U.S. Manufacturing Posts Its First Expansion in Six Months
A gauge of U.S. manufacturing rebounded sharply in January, topping estimates and signaling growth in the beleaguered sector for the first time since July.
The Institute for Supply Management’s purchasing managers’ index, based on a survey of manufacturers, increased to 50.9 in January from an almost four-year low of 47.8, according to Monday’s data. While just above the 50 level that signals expansion, the monthly advance was the largest since mid-2013. ISM last week revised data back to 2012. Stocks, bond yields and the dollar extended gains after the report.
The gain -- exceeding the median projection for 48.5 -- reflected sizable improvements in the orders and production components, while the employment gauge contracted at a slower pace. The new orders index jumped to an eight-month high of 52 and the production gauge surged 9.5 points, also the largest gain in more than six years.
The figures, along with the strongest reading for the ISM’s export index since September 2018, suggest the worst may be behind for American factories. The gain also brings the group’s measure more in line with IHS Markit’s factory index, which, unlike the ISM figure, showed expansion in manufacturing for all of last year.
“We’re going to have to wait and see” whether the PMI continues to expand in coming months, Timothy Fiore, chair of the ISM’s manufacturing survey committee, said on a call with reporters. “Weakness in the inputs for January questioned demand for expansion in February and whether we’re at the beginning of sustained PMI expansion.” Additionally, the coronavirus is likely to have an impact in February, he said.
Depressed by weak export markets, a trade war, cutbacks in business investment and elevated inventories relative to sales, the sector has struggled to gain traction. As a result, the services sector has fueled the economic expansion. Sustained manufacturing growth would indicate a partial trade deal with China is providing impetus for further expansion.
What Bloomberg’s Economists Say
“The reading likely reflects the positive impact of the phase-one trade deal between the U.S. and China. However, we are expecting the uptick to be temporary as the Boeing production halt and recent uncertainties in response to the coronavirus outbreak may stress global supply chains.”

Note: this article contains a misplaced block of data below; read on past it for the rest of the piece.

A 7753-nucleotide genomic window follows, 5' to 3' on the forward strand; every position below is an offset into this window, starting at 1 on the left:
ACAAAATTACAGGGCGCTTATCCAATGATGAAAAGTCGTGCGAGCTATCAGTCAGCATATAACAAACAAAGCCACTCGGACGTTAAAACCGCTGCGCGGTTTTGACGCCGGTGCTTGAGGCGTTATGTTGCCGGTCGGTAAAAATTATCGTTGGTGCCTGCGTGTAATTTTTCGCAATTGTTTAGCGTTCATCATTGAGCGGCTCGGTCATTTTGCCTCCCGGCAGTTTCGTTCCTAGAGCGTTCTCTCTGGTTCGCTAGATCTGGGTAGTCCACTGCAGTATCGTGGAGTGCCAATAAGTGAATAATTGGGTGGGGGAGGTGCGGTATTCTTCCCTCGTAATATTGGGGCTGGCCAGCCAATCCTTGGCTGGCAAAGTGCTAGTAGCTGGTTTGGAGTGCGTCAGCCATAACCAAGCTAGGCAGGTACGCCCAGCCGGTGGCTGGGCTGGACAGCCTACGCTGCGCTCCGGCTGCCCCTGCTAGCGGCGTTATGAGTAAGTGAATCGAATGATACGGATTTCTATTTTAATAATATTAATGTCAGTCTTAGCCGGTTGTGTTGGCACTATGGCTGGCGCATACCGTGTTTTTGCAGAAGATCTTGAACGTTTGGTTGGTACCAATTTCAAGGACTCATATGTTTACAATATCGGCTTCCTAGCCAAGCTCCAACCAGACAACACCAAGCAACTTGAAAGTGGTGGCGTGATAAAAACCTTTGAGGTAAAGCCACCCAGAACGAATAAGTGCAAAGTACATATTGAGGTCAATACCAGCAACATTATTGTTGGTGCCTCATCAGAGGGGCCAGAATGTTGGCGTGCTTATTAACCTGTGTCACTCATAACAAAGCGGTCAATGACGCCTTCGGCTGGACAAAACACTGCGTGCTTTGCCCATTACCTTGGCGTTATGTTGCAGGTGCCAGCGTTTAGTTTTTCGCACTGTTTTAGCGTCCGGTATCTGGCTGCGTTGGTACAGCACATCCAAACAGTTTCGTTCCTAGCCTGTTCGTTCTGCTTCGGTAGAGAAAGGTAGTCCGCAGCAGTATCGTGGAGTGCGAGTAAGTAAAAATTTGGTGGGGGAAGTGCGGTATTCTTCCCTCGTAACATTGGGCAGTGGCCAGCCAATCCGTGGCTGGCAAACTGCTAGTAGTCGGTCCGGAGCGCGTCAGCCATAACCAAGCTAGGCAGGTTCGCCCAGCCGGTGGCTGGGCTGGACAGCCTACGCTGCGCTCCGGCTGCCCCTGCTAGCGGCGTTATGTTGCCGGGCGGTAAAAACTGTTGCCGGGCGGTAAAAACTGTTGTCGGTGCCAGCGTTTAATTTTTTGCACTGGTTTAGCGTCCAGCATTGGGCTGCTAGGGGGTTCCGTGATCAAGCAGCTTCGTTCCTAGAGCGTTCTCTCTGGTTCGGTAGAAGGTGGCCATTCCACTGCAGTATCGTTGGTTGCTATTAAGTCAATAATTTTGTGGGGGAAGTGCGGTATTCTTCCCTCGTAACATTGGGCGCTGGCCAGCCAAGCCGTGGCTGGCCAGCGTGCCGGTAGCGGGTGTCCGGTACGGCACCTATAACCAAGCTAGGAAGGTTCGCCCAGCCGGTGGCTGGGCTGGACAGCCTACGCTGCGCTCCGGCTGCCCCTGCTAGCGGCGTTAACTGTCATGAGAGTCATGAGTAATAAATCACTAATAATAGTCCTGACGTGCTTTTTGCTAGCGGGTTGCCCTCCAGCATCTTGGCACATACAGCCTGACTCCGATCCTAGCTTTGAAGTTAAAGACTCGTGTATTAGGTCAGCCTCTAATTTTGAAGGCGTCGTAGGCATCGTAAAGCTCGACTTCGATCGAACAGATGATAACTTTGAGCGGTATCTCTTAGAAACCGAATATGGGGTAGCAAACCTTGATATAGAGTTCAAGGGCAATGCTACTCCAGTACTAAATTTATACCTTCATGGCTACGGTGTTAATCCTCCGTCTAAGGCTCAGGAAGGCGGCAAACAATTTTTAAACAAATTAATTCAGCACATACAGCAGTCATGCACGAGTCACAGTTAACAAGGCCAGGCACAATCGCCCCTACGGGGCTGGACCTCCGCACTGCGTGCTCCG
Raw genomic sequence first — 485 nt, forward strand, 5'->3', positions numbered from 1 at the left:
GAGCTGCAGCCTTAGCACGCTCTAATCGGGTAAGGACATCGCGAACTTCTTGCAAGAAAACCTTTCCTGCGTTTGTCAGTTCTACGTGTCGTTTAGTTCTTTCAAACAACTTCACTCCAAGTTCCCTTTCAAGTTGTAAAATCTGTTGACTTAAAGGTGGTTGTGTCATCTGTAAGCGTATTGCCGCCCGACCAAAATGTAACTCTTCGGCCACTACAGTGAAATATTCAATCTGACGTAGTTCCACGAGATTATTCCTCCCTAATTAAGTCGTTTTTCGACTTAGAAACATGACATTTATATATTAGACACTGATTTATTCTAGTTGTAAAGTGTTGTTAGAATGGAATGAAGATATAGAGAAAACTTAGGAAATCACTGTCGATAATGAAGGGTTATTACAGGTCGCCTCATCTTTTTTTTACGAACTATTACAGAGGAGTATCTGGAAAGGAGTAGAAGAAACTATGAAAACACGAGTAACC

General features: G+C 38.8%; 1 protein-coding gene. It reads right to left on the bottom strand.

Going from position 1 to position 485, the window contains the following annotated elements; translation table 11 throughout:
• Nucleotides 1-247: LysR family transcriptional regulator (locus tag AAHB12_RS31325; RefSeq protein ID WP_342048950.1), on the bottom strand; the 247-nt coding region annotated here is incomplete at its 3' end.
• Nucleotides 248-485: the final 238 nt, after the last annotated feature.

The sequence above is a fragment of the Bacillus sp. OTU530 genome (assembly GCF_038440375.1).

-- Eliza Winger
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The ISM measure shows the sector is barely expanding and remains in a precarious position. A quickly spreading coronavirus threatens to damp activity abroad and adds to uncertainty about global growth prospects, while domestic demand has cooled and Boeing Co.’s production halt of the 737 Max is weighing on producers.
Eight of 18 manufacturing industries reported growth in January, led by furniture, wood products, food and computers. Eight also reported that business shrank, including the print, apparel and electrical equipment sectors.
Another report Monday showed companies are cutting back on capital expenditures. Private construction spending on non-residential structures, including factories, hotels and office buildings, slumped 1.8% in December from a month earlier, the most since April.
The ISM’s factory employment gauge improved in January but remained anemic at 46.6, suggesting hiring weakness in the sector may continue. While factories last year added the fewest jobs since 2016, the Labor Department’s monthly employment report Friday will offer information about hiring at the start of 2020.
An index of prices paid showed input costs increased as the gauge of supplier deliveries held above 50, suggesting shipments are slowing.
In a separate report, IHS Markit’s factory gauge eased in January to a final reading of 51.9 from 52.4 a month earlier.
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